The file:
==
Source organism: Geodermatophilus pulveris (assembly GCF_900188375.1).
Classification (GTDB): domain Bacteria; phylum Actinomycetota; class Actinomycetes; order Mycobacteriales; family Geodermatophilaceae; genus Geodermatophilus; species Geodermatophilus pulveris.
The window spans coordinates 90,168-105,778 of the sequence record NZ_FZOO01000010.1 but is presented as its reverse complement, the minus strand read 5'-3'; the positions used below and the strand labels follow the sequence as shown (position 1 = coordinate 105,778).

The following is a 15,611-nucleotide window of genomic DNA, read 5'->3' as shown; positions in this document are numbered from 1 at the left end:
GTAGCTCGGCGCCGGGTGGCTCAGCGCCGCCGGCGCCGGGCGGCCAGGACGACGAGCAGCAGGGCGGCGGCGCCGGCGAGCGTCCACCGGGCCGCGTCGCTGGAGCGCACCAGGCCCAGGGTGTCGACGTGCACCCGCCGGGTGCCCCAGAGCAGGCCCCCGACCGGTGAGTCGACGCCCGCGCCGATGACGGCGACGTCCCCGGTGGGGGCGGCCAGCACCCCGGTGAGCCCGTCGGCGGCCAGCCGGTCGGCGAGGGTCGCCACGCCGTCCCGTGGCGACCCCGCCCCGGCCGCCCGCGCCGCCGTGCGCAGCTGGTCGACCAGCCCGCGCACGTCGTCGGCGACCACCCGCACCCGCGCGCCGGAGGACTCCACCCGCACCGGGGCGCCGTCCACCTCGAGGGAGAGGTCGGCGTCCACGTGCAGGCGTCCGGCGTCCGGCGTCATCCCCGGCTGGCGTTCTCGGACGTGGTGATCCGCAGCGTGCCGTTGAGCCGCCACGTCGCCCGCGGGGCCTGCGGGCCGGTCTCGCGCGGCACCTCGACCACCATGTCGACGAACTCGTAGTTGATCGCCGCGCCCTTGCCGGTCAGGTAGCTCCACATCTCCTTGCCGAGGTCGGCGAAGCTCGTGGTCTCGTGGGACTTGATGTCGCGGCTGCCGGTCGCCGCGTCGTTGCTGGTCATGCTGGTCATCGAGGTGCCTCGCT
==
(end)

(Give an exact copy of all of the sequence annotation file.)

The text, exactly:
Source organism: Geodermatophilus pulveris (assembly GCF_900188375.1).
Classification (GTDB): domain Bacteria; phylum Actinomycetota; class Actinomycetes; order Mycobacteriales; family Geodermatophilaceae; genus Geodermatophilus; species Geodermatophilus pulveris.
The window spans coordinates 90,168-105,778 of the sequence record NZ_FZOO01000010.1 but is presented as its reverse complement, the minus strand read 5'-3'; the positions used below and the strand labels follow the sequence as shown (position 1 = coordinate 105,778).

The following is a 15,611-nucleotide window of genomic DNA, read 5'->3' as shown; positions in this document are numbered from 1 at the left end:
GTAGCTCGGCGCCGGGTGGCTCAGCGCCGCCGGCGCCGGGCGGCCAGGACGACGAGCAGCAGGGCGGCGGCGCCGGCGAGCGTCCACCGGGCCGCGTCGCTGGAGCGCACCAGGCCCAGGGTGTCGACGTGCACCCGCCGGGTGCCCCAGAGCAGGCCCCCGACCGGTGAGTCGACGCCCGCGCCGATGACGGCGACGTCCCCGGTGGGGGCGGCCAGCACCCCGGTGAGCCCGTCGGCGGCCAGCCGGTCGGCGAGGGTCGCCACGCCGTCCCGTGGCGACCCCGCCCCGGCCGCCCGCGCCGCCGTGCGCAGCTGGTCGACCAGCCCGCGCACGTCGTCGGCGACCACCCGCACCCGCGCGCCGGAGGACTCCACCCGCACCGGGGCGCCGTCCACCTCGAGGGAGAGGTCGGCGTCCACGTGCAGGCGTCCGGCGTCCGGCGTCATCCCCGGCTGGCGTTCTCGGACGTGGTGATCCGCAGCGTGCCGTTGAGCCGCCACGTCGCCCGCGGGGCCTGCGGGCCGGTCTCGCGCGGCACCTCGACCACCATGTCGACGAACTCGTAGTTGATCGCCGCGCCCTTGCCGGTCAGGTAGCTCCACATCTCCTTGCCGAGGTCGGCGAAGCTCGTGGTCTCGTGGGACTTGATGTCGCGGCTGCCGGTCGCCGCGTCGTTGCTGGTCATGCTGGTCATCGAGGTGCCTCGCT